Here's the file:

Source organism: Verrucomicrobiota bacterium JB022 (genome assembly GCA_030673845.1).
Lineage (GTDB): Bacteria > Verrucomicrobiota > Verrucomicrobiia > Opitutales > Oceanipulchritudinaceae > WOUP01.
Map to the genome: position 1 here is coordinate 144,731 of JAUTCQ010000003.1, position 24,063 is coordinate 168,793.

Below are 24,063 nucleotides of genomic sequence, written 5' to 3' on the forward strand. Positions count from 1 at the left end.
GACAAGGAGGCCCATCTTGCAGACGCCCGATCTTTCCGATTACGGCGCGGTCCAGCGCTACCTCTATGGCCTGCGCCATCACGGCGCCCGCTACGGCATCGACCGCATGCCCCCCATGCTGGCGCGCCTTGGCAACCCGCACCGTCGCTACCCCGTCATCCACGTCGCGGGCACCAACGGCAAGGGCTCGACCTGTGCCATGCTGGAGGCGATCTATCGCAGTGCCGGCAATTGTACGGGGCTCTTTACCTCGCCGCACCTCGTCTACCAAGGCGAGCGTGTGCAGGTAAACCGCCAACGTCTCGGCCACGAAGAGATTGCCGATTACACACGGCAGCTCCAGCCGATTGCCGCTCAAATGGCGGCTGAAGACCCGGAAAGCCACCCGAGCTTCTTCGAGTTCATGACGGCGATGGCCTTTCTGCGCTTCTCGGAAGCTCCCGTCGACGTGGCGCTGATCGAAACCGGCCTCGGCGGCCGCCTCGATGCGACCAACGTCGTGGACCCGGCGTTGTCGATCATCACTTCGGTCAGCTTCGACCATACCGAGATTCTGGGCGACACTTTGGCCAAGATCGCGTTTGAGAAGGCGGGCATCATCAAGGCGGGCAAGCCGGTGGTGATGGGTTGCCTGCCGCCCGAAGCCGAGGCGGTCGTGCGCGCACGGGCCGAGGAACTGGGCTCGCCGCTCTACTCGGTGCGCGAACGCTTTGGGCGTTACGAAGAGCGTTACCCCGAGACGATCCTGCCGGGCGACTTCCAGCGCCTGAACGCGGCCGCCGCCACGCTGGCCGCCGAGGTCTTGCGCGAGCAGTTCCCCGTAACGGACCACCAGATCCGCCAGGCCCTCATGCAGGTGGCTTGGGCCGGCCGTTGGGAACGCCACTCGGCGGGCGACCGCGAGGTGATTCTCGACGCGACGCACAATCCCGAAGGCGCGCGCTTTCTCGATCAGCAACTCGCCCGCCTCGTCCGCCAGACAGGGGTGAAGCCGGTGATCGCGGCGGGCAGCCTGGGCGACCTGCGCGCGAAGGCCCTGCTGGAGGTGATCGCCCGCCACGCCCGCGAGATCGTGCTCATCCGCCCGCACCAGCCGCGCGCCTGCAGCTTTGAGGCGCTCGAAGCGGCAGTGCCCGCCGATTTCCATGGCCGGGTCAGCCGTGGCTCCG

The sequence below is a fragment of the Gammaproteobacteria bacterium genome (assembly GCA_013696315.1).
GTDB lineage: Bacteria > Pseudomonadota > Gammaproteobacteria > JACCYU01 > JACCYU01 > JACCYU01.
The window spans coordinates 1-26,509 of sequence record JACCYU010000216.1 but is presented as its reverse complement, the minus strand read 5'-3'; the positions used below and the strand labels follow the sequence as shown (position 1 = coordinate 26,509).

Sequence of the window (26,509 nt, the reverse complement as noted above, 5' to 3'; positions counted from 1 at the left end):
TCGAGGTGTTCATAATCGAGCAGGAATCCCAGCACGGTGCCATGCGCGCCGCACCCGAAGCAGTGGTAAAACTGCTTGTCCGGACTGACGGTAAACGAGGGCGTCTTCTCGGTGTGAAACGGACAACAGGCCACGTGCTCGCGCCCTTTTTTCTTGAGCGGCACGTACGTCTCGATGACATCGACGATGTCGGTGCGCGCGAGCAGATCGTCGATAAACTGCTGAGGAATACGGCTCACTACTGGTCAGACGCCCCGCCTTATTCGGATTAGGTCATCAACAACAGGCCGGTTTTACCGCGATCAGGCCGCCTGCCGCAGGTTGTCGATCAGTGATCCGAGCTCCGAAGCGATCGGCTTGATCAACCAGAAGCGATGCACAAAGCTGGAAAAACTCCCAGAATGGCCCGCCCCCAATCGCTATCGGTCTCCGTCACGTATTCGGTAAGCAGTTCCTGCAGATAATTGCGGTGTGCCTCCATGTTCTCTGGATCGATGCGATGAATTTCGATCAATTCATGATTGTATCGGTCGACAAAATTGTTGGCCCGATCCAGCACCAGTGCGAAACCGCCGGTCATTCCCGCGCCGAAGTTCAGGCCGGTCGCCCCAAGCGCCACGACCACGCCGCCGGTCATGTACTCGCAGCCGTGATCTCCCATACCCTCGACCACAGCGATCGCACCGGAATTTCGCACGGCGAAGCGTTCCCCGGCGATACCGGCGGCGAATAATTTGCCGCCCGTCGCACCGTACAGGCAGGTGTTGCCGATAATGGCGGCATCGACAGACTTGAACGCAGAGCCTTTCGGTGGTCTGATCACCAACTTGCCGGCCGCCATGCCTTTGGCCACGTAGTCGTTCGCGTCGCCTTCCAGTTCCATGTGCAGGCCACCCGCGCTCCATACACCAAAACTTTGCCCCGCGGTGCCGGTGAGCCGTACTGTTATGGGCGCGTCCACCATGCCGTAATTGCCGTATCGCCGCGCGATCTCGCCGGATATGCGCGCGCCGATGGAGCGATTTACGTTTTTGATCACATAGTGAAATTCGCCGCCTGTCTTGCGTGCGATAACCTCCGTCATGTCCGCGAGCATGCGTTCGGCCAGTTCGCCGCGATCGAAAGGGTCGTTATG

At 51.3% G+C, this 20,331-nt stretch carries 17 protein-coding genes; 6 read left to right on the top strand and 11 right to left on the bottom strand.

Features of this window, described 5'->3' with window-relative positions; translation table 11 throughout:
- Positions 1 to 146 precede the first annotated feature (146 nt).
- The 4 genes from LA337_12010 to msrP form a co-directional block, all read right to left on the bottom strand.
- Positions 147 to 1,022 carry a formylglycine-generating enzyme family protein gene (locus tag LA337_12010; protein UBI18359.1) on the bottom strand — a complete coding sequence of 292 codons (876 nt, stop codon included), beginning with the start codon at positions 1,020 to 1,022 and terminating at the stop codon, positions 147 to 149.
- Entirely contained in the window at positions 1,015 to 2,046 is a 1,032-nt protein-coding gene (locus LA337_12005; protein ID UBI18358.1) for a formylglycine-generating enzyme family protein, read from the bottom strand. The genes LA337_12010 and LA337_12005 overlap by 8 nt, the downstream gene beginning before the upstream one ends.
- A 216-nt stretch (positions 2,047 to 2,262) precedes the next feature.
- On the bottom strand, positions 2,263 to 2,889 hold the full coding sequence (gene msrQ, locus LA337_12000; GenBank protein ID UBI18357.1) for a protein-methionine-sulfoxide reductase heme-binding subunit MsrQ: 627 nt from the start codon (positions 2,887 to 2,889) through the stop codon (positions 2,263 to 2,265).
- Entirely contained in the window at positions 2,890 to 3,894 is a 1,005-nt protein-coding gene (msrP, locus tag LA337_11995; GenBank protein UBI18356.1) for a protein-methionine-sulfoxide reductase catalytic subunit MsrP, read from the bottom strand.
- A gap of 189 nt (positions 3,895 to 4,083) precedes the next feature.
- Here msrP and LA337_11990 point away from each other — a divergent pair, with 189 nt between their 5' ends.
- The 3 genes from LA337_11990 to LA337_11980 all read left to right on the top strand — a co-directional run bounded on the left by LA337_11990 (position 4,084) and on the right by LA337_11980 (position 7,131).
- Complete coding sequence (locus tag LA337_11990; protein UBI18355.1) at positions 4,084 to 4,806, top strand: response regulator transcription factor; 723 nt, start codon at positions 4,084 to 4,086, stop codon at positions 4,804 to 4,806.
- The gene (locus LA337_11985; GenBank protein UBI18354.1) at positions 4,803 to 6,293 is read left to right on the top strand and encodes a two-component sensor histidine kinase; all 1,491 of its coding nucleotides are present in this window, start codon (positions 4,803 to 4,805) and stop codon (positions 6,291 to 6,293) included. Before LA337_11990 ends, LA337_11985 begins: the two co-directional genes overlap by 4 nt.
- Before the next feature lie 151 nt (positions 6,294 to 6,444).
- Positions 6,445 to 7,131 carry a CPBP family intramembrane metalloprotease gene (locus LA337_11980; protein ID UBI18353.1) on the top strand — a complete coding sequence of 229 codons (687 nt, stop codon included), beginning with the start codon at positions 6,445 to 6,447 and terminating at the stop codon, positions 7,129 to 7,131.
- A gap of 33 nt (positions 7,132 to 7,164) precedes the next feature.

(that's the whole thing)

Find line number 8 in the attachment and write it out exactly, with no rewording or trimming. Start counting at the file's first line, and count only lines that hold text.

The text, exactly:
The window spans coordinates 1-26,509 of sequence record JACCYU010000216.1 but is presented as its reverse complement, the minus strand read 5'-3'; the positions used below and the strand labels follow the sequence as shown (position 1 = coordinate 26,509).